Mission Statements: Automatic or Inspirational
Strategy Collaboration sessions usually meet all of Stephen R. Covey's requirements for creating empowering Mission Statements:
- Enough People
- Fully informed
- Interacting freely and synergistic ally
- In an environment of high trust
He says all company's Mission Statements will contain the same basic principles and values which cover the four dimensions and needs of life:
As Nancy Lublin points out in Fast Company:
"Mission statements are like corporate Hallmark cards. Often written in a bland cursive font and plastered conspicuously at headquarters, these aspiring epigrams are pretty words in Air Supply -- like rhythm. Sometimes they're created at a retreat in the woods, between the trust fall and the passing of the speaking stick. Vigorous fights over semantics last for hours, even months. Then you end up with some variation of the jargony quasi-poetry above.
The phrase "big hairy audacious goal" (or BHAG) was first proposed by James Collins and Jerry Porras in their 1994 book Built to Last. They say a BHAG is "clear and compelling and serves as a unifying focal point of effort, often creating immense team spirit. It has a clear finish line, so the organization can know when it has achieved the goal .... A BHAG should not be a sure bet ... but the organization must believe 'we can do it anyway.'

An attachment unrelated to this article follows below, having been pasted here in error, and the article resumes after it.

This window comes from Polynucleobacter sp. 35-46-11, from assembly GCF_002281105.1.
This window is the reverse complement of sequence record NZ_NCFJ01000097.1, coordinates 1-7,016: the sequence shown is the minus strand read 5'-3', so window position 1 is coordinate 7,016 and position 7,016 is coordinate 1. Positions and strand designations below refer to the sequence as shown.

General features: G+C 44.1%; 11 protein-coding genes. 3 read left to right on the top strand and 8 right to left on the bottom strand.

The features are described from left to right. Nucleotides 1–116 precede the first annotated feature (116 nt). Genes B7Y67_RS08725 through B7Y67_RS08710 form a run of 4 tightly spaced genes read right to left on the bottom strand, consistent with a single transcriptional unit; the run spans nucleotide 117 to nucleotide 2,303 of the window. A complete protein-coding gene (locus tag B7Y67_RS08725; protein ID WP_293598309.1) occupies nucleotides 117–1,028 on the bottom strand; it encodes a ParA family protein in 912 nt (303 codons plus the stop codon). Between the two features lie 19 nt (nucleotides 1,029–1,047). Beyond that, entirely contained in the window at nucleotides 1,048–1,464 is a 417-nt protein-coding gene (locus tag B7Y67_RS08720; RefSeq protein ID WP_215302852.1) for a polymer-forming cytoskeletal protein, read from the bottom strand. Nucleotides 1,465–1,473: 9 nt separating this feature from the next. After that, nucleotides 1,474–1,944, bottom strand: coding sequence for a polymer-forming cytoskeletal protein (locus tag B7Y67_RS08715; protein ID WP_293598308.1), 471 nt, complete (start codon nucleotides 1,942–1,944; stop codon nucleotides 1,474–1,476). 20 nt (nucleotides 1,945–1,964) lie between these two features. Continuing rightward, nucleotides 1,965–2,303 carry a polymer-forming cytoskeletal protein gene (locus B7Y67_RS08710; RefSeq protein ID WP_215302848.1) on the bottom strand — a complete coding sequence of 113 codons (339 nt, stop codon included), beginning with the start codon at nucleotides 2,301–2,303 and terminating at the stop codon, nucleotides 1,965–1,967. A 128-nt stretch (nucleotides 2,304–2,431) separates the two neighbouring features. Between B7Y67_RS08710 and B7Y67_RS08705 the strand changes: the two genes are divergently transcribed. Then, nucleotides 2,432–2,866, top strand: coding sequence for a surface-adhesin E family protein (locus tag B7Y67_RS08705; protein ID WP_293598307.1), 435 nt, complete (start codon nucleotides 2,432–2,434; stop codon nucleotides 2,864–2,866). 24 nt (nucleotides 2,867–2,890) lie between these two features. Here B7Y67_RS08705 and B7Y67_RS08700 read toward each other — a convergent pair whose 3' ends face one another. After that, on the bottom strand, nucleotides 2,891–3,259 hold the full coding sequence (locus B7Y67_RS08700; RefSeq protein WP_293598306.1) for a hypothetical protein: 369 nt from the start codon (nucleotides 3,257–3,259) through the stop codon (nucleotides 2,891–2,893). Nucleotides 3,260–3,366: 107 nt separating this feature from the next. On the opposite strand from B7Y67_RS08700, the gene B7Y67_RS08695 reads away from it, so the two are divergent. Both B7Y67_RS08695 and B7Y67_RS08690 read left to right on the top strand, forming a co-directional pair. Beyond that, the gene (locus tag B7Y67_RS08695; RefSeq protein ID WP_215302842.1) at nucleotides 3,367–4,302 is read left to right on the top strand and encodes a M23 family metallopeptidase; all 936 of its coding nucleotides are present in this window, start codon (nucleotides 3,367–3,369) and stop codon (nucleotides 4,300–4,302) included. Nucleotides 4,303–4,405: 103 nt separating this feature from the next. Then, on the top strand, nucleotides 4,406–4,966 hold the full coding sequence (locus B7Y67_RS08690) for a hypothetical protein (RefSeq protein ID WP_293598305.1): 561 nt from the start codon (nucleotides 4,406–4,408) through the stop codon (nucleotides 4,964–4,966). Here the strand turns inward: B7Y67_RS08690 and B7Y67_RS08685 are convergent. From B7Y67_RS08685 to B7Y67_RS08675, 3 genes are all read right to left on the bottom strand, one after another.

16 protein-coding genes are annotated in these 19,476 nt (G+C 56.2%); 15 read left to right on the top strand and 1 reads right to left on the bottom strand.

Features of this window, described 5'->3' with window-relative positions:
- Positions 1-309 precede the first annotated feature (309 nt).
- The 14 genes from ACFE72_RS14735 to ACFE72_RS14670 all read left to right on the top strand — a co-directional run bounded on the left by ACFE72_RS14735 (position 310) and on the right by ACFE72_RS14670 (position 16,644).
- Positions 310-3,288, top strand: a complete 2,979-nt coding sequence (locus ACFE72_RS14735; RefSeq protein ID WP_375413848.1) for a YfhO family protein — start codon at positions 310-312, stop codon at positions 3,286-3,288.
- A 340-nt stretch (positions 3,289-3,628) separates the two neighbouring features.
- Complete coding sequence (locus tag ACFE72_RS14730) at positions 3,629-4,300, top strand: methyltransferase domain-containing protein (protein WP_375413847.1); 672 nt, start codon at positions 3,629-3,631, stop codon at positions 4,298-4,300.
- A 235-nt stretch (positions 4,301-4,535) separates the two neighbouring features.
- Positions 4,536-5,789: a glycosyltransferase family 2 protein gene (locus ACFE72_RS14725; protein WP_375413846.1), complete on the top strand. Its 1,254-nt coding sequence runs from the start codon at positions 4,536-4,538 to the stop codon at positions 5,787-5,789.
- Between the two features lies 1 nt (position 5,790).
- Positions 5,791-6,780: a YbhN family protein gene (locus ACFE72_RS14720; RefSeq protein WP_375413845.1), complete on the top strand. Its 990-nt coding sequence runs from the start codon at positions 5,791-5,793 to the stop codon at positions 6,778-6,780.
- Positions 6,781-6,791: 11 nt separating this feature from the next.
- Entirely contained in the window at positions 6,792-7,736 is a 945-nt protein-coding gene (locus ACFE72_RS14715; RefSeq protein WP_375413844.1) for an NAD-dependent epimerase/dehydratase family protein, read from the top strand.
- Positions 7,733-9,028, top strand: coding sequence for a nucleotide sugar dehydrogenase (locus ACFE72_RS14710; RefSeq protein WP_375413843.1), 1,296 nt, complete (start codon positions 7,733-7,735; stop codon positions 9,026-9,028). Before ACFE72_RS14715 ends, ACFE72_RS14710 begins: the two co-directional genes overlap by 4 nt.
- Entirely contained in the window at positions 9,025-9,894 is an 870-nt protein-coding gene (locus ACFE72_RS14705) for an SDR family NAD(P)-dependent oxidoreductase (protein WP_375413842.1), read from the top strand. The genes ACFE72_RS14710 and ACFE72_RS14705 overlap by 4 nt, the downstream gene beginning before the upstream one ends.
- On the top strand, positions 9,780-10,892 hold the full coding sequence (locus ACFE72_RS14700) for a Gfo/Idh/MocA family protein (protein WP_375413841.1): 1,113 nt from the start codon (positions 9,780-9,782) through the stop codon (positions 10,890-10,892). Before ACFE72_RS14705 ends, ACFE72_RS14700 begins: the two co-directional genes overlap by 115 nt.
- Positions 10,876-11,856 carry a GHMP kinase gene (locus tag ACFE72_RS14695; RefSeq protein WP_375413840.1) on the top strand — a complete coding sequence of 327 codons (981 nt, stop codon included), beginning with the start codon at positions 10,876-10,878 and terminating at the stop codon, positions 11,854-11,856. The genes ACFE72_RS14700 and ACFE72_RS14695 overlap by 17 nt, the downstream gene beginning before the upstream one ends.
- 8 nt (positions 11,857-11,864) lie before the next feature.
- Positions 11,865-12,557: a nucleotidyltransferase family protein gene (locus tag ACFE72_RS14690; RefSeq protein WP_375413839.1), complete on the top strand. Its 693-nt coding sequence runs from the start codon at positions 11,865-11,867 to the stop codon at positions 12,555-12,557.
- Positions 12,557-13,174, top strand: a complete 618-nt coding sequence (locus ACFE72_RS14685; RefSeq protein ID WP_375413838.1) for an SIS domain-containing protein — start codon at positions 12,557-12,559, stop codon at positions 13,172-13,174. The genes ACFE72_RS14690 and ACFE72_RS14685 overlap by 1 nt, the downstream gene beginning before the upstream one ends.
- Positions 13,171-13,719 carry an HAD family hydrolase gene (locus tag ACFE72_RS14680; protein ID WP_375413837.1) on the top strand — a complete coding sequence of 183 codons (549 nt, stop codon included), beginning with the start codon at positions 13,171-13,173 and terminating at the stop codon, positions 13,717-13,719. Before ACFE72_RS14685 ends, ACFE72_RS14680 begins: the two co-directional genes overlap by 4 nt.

Microsoft came up with probably the most well-known BHAG, "A computer on every desk and in every home, all running Microsoft software." Amazon has a great one for its Kindle, too: "Every book ever printed, in any language, all available in less than 60 seconds."
Both statements do something crucial: They quantify the goal. Microsoft doesn't just want to sell software -- it wants its software on every computer, in every home. Amazon doesn't just want you to buy a book; it wants to help you do so in under one minute.
Most companies aren't so successful at laying out their goals (or, obviously, at execution). And in my experience, not-for-profits are especially awful at creating BHAGs with clear targets, preferring warm, fuzzy words that have all the gloss of inspiration and none of the soul and drive of the real thing."
Almost all large, strategy collaborative sessions end with a Mission Statement created by the clients. These are often rushed and adapted post-session by the clients even though they meet many of Dr. Coveys requirements.
Here is an assignment to get you clients thinking about how to create their own powerful Mission Statement:
And if you don't have enough time during your collaboration session, check out automatic Mission Statement Generators as well: